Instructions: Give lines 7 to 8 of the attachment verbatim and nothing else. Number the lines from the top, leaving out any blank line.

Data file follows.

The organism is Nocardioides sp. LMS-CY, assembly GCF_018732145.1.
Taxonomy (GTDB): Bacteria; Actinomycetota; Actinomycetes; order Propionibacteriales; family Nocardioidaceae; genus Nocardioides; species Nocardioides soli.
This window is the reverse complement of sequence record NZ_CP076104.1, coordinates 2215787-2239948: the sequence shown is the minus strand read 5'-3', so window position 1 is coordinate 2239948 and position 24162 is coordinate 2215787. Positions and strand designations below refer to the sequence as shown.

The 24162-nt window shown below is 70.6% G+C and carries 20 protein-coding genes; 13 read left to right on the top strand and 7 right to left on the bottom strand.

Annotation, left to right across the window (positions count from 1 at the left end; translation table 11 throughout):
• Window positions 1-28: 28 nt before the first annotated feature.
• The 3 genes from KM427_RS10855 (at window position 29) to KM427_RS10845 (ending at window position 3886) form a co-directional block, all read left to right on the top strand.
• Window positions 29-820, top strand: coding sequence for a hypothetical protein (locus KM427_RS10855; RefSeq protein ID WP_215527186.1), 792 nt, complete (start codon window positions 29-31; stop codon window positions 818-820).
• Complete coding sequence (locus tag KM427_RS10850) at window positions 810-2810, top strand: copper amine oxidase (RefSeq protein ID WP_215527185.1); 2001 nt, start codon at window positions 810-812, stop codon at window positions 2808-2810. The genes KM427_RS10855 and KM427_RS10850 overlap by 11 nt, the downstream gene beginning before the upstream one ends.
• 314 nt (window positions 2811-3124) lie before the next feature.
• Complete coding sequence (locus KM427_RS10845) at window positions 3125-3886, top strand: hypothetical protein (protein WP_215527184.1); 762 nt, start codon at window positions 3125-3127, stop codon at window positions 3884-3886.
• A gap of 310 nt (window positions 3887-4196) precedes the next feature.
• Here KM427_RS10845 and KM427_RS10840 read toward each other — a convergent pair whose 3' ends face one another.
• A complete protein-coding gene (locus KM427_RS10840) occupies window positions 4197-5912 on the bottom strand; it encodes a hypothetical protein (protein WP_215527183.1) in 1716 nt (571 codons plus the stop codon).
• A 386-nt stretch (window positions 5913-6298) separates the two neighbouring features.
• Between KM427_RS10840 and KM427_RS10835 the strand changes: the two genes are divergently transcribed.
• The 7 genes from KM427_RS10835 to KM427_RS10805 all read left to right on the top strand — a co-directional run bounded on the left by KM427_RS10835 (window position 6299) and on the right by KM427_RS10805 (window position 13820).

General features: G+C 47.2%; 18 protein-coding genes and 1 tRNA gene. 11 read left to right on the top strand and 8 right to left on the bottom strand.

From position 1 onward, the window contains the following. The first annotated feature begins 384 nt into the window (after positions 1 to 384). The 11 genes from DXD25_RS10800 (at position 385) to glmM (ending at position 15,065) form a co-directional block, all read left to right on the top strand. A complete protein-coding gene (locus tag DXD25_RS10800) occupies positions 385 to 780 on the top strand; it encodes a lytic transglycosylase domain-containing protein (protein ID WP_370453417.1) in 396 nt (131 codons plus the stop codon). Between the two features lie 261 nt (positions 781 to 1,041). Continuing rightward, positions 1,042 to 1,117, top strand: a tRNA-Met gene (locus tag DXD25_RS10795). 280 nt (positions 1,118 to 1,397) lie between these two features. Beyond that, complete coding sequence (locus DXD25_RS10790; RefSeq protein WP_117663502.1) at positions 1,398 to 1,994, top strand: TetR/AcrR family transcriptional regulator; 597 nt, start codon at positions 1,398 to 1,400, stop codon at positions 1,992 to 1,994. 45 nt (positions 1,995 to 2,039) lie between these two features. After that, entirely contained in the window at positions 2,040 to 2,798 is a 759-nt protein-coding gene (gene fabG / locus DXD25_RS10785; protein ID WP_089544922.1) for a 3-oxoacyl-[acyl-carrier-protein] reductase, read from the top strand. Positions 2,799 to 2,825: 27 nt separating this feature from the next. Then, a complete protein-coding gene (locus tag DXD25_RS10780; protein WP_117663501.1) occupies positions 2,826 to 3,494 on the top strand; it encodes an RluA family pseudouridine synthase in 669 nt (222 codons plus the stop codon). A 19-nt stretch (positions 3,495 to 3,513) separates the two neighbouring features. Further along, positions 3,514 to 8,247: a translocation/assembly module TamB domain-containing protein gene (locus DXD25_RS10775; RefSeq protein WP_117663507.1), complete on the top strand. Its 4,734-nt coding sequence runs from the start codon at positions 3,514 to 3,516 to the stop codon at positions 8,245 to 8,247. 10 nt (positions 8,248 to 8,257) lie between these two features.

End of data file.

• The 3 genes from KM427_RS10855 (at window position 29) to KM427_RS10845 (ending at window position 3886) form a co-directional block, all read left to right on the top strand.
• Window positions 29-820, top strand: coding sequence for a hypothetical protein (locus KM427_RS10855; RefSeq protein ID WP_215527186.1), 792 nt, complete (start codon window positions 29-31; stop codon window positions 818-820).